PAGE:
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‘Now they look forward to birthdays’: Bake Their Day makes birthdays special for young people in difficult circumstances | lifestyle

for children in Guam’s shelters and nursing homes, birthdays are often not something they look forward to. But a new nonprofit is helping to change that, with the help of volunteers creating custom cakes that rival the creations you’d find at any commercial bakery.

Bake Their Day brings together local volunteer bakers with birthday cake requests from children, some of whom have never celebrated their birthday before.

Dianarose Cruz, an administrative assistant at Alee Shelter, said her foster son received a Roblox birthday cake from Bake Their Day in July.

“He was so excited. He said, ‘Is that mine?’ Can I leave the toys upstairs?’” said Cruz, adding that the volunteer baker “went all out” with vibrant decorations and attention to detail.

Leilani Naholowa’a, program manager at Alee Shelter, said they’ve received an average of two cakes a month since January.

“How do I describe the reaction of not just the child who gets the cake, but all the children who are there? You are so amazed and grateful.

“I’ve seen parents and mothers just cry out of gratitude because they couldn’t have done it themselves. You know, the kindness of a complete stranger that allows her child to celebrate,” Naholowa’a said.

Big impression

While Bake Their Day cakes stand out as a homemade confection versus generic store-bought cakes, their dedication to a child’s desired theme also makes a big impression.

“The cool thing is that there is so much attention to detail that goes into the cakes. Bake Their Day – You give them a theme and they go above and beyond; they are very creative. You can tell they put a lot of love and attention into it,” Naholowa’a said.

“That also inspired our other children in our children’s home. First cake we got in January, all the other kids were so excited and planning what theme, what flavor – looking forward to their birthday.

“That speaks volumes because many of these kids have never had a birthday party. This day was nothing special for her, it was just another day. It was about survival. But now they look forward to their birthdays,” she said.

how it started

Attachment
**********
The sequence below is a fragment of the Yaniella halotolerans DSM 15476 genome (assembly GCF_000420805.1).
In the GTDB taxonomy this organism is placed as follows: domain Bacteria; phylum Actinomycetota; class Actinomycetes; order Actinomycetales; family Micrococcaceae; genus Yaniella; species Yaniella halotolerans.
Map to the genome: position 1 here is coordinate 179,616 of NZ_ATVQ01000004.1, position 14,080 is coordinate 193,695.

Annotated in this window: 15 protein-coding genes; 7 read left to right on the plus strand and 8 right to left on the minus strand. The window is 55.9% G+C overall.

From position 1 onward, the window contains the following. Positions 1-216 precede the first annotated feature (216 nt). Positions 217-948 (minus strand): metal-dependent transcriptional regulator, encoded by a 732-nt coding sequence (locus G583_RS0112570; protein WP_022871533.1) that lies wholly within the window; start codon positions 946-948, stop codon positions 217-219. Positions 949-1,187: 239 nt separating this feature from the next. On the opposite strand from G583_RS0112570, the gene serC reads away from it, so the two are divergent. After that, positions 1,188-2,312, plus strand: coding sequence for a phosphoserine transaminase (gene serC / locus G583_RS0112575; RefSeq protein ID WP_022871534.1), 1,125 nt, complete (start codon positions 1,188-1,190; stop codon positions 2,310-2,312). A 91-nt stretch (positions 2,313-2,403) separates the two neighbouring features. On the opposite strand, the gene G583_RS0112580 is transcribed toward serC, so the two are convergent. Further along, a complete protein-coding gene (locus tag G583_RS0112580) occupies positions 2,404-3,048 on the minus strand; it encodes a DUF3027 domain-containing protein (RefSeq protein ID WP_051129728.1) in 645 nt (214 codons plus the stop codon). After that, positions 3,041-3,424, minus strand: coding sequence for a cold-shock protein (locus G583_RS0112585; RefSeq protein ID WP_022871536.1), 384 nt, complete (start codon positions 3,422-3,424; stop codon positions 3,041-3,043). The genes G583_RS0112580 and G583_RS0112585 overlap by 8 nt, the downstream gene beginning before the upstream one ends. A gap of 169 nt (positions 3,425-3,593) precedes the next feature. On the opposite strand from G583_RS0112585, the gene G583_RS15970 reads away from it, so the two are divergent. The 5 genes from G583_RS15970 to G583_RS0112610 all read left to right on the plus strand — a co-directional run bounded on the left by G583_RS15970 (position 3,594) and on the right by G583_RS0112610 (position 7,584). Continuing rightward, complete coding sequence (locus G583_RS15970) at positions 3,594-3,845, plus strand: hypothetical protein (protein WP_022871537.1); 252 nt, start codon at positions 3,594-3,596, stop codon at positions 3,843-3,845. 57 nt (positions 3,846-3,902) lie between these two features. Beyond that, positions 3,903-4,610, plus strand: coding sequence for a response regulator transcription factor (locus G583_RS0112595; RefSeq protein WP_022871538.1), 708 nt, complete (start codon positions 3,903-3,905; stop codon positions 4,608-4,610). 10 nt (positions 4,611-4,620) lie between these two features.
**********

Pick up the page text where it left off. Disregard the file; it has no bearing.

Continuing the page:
Deane Jessee-Jones, vice chair of Bake Their Day, said the seeds of inspiration were first planted when she saw her cousin baking in Texas for Cakes 4 Kids, a national organization that provides cakes to at-risk children puts.

“That was something I was actually thinking of because I love to bake and I always make cakes for my kids’ birthdays and things like that. But I was a bit overwhelmed trying to do it alone,” Jessee-Jones said.

One day, during their regular morning walk with close friend Kimberly Fegurgur, the two started talking about their future plans since they had become empty nesters.

Cakes for Kids couldn’t start a chapter on Guam, so Jessee-Jones reached out to Naholowa’a to see what might be possible.

“They didn’t have anything for children in the shelters. They would try to get a cupcake or do something, but because of tight funding, they couldn’t celebrate the children’s birthdays in a meaningful way. At that point we decided to just do it,” she said.

Jessee-Jones and Fegurgur, Vice Presidents of Bake Their Day, began providing cakes to the Alee Children’s Shelter in January.


As they became more confident and began to expand their capacities, they added other departments for youth affairs, child protection services and foster care to their list.

“We started with just the two of us. Then we were at five – I brought people we knew and we were amazed at their cake making skills. Now we’re at 18,” said Fegurgur.

With board members and a “baker’s dozen helpers,” Jessee-Jones and Fegurgur assembled an all-star team of volunteer bakers who went to work making the cakes shine.

“They aren’t bought in stores, so they’re very unique – we take a very personal approach. If it were our child, how would we make the cake? So they can feel that they are homemade cakes,” Fegurgur said.